It would be wonderful to do research for a review without the first thing I learn about the rapper in question being that he won’t be out of jail until 2028. At least as far as 9lokkNine (born Jacquavius Dennard Smith) the reasons why could’ve been much worse. He wasn’t convicted of homicide, rape, DUI, aggravated robbery, or treason. What did they bust Nine for? He fraudulently obtained government funding meant to help people during the global pandemic. Don’t get me wrong — that’s shady as fuck that he took money he wasn’t entitled to — but given the possible things you could be doing a long bid for I’m grateful it boils down to fraud.

Nine was still a young man on the rise in 2018 when “Bloodshells Revenge” came out, with a haircut that looked like Sideshow Bob and cover art to match. He hasn’t signed with Cash Money Records yet, he hadn’t done his Billboard charting duet “223’s” with YNW Melly yet, and if the release date is accurate he hadn’t even turned 18 yet. I don’t think anyone from any walk of life should have to do a prison bid to mature into manhood, but I can’t help but think Nine was another young man without positive role models in his life who suddenly accumulated fame and fortune out of proportion to his previous experiences. There’s a almost innocent and silly charm to songs/videos like “Fish Hook” where he’s literally reeling in Benjamins while mean mugging in a hot tub.

The curiosity of “Chain Gang” is that Nine wound up foreshadowing future events. There’s no mistaking it from the thumbnail even if you don’t play the clip or listen to the song. He’s behind bars. The whole “gang” here is having a party in prison. Now it looks like it’s an abandoned facility, and none of the cells are locked down, but it’s still a scene he’s probably all too familiar with now. He was also well aware of the danger of his words being used against him in the future. “Matter fact I’m off a bid, I know you miss me boo/but I can’t tell you what I did, them crackers listen too.”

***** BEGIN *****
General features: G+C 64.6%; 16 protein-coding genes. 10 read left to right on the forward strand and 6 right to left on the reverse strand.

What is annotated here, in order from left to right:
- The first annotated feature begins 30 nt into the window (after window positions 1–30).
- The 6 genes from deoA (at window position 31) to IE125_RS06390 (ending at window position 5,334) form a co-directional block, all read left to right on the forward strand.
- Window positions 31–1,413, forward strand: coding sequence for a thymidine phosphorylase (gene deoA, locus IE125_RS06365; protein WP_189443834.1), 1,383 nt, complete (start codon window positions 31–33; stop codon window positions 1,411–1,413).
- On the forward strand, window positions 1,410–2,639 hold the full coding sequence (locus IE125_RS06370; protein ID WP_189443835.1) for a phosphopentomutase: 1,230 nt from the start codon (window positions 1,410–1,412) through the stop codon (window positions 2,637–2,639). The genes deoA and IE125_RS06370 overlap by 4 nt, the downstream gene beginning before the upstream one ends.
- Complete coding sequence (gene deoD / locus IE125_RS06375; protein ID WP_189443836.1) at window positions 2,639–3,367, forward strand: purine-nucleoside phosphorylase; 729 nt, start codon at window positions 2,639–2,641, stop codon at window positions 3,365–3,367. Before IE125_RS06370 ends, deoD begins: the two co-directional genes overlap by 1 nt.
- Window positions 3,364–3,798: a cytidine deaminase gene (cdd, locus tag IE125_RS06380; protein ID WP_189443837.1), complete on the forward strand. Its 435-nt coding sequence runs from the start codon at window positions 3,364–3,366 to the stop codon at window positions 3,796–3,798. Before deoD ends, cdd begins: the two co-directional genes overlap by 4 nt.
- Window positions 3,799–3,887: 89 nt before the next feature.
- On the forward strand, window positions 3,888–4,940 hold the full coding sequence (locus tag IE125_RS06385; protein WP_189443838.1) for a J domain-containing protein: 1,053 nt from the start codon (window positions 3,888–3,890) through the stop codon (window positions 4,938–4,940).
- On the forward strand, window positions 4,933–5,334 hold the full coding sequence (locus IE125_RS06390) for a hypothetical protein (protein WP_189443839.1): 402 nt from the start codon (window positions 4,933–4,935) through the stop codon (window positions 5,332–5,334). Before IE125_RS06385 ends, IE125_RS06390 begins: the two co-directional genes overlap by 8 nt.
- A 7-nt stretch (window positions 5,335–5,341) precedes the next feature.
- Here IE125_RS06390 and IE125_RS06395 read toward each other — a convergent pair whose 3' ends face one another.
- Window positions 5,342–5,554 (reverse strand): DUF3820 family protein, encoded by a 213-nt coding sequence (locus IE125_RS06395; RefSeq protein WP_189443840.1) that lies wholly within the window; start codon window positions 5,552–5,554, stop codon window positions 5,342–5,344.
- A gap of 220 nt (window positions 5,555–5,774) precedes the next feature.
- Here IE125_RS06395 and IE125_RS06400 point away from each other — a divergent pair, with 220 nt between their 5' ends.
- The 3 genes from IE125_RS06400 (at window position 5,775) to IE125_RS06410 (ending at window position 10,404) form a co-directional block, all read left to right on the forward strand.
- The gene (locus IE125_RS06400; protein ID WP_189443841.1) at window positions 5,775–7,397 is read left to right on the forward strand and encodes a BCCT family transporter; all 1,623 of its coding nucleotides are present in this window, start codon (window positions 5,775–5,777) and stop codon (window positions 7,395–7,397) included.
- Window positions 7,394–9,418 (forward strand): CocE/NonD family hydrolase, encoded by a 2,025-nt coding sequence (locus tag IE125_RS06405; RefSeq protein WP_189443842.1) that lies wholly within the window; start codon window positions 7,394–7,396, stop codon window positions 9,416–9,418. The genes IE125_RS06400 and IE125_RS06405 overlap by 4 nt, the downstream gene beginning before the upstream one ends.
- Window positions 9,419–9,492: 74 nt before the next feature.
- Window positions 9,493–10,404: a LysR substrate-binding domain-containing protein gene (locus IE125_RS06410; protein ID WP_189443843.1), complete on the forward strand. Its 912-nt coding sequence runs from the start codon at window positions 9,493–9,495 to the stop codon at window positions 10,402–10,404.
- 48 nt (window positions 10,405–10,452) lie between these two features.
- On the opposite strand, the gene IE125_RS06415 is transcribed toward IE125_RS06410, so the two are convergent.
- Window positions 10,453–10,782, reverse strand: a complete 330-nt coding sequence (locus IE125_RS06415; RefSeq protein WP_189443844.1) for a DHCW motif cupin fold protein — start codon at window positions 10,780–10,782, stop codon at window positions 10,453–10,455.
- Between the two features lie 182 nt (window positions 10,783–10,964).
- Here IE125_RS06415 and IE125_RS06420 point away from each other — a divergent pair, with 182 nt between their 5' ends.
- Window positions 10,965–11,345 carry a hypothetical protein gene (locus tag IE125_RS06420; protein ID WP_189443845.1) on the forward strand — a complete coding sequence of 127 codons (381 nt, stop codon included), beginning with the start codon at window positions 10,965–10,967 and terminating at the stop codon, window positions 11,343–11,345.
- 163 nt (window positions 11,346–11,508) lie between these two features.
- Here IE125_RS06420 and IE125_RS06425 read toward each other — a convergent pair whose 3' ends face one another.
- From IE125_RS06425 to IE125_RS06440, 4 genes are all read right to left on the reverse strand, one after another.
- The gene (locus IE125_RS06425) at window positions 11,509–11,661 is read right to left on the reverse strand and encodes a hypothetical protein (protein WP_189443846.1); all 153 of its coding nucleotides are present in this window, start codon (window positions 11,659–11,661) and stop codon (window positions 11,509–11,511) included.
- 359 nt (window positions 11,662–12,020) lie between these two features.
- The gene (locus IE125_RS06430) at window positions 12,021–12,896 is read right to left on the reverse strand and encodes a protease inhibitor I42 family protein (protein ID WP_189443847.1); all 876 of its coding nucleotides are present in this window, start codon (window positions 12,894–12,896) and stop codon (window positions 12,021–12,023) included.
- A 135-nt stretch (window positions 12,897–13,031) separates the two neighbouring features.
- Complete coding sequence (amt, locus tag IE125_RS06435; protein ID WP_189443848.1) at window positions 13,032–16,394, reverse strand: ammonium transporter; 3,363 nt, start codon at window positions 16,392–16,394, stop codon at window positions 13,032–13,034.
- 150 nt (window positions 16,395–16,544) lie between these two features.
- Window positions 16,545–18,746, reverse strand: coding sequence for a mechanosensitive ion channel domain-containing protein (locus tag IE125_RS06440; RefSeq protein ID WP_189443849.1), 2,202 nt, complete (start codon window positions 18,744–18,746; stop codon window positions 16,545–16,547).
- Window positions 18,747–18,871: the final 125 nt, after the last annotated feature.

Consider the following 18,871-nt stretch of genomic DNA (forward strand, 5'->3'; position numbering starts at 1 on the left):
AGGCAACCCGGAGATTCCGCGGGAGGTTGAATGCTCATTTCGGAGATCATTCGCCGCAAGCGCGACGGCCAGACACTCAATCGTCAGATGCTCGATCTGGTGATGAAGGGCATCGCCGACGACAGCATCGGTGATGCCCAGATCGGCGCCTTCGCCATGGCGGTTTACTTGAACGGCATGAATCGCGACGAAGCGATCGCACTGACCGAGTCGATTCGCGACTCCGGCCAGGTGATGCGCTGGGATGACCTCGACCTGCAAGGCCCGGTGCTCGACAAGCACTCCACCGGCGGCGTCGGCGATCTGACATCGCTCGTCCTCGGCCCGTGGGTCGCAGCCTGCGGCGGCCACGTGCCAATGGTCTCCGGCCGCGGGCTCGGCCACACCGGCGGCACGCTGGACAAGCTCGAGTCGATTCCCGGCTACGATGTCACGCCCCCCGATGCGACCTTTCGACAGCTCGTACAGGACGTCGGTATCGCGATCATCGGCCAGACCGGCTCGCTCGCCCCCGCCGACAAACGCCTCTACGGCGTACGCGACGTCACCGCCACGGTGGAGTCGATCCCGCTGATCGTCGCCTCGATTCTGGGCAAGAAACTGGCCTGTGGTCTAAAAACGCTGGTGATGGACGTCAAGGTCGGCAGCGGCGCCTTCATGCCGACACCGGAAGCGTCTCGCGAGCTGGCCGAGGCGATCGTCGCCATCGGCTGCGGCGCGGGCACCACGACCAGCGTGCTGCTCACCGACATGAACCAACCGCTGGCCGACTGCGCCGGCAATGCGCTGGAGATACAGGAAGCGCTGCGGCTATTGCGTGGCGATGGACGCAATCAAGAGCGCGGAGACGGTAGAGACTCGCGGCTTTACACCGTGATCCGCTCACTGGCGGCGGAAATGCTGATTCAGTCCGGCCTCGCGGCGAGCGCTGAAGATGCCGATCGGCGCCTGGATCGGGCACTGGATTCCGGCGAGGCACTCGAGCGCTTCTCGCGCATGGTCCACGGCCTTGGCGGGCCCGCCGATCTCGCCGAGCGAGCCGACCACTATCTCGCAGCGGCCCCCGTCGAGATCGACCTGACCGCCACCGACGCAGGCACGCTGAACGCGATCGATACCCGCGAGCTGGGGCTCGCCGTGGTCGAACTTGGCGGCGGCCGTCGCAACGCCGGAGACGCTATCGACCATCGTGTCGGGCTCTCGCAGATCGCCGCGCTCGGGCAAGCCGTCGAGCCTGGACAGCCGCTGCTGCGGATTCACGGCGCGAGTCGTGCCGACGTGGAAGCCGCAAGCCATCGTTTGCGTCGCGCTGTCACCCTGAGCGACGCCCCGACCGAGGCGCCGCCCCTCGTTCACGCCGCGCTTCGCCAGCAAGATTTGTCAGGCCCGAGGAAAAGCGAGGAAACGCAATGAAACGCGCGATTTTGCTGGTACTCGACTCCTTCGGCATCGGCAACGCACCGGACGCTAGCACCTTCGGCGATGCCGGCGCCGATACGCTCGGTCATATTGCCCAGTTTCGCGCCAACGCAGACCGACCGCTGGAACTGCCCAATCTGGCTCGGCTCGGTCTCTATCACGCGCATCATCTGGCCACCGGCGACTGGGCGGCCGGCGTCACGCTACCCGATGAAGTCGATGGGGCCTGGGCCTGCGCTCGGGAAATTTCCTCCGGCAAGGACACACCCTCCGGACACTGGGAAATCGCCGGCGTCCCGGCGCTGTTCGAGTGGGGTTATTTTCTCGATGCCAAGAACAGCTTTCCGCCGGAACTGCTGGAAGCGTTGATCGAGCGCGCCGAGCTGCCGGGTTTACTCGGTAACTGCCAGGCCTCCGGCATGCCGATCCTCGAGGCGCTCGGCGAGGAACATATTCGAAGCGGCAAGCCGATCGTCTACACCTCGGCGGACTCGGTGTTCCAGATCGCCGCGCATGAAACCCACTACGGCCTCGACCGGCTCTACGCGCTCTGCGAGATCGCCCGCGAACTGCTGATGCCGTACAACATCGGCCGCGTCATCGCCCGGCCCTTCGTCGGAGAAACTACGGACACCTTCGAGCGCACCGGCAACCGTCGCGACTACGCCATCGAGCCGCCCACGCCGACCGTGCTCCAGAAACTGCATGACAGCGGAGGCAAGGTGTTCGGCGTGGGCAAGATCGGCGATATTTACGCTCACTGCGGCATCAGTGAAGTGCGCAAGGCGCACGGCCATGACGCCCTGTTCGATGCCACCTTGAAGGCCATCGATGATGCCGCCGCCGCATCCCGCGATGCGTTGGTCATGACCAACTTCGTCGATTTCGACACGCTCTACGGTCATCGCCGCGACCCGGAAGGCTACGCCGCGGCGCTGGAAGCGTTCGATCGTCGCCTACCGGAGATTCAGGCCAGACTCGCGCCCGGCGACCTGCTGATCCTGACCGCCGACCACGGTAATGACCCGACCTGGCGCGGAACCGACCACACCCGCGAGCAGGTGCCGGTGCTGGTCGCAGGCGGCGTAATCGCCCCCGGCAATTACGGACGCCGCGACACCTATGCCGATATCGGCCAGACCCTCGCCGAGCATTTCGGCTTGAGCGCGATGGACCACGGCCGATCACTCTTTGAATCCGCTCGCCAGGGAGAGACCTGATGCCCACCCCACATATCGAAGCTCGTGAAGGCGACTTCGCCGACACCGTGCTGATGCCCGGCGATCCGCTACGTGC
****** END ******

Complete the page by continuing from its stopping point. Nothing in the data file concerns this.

For me “Bloodshells Revenge” walks a narrow path between interesting and cliche. Nothing the young Mr. Smith says on this album breaks new ground, but as so often happens these days, I like a rapper more when he’s actually rapping on his shit. This is a Floridian rapper through and through, who probably grew up inspired by the likes of Trick Daddy, Rick Ross and Ace Hood, determined to become a success in the music business the way they did. You can’t deny his confidence or swagger about those plans on songs like “I Don’t Need No Help.” He’s tired of a life where he “took too many L’s” and he’s going to will a better future into existence through words alone.

Unfortunately by taking a shortcut during a time of crisis he took an even bigger L than any he had ever taken in the past. I’m hopeful he’ll get his sentence reduced for being a non-violent offender and/or being a model prisoner, and with that life experience under his belt he might even offer some cautionary tales to other young men seeking the same come up. I admire his determination but I want to see something more when he’s back in the game again. I sense his potential and look forward to what’s coming next.

9lokkNine :: Bloodshells Revenge
6.5Overall Score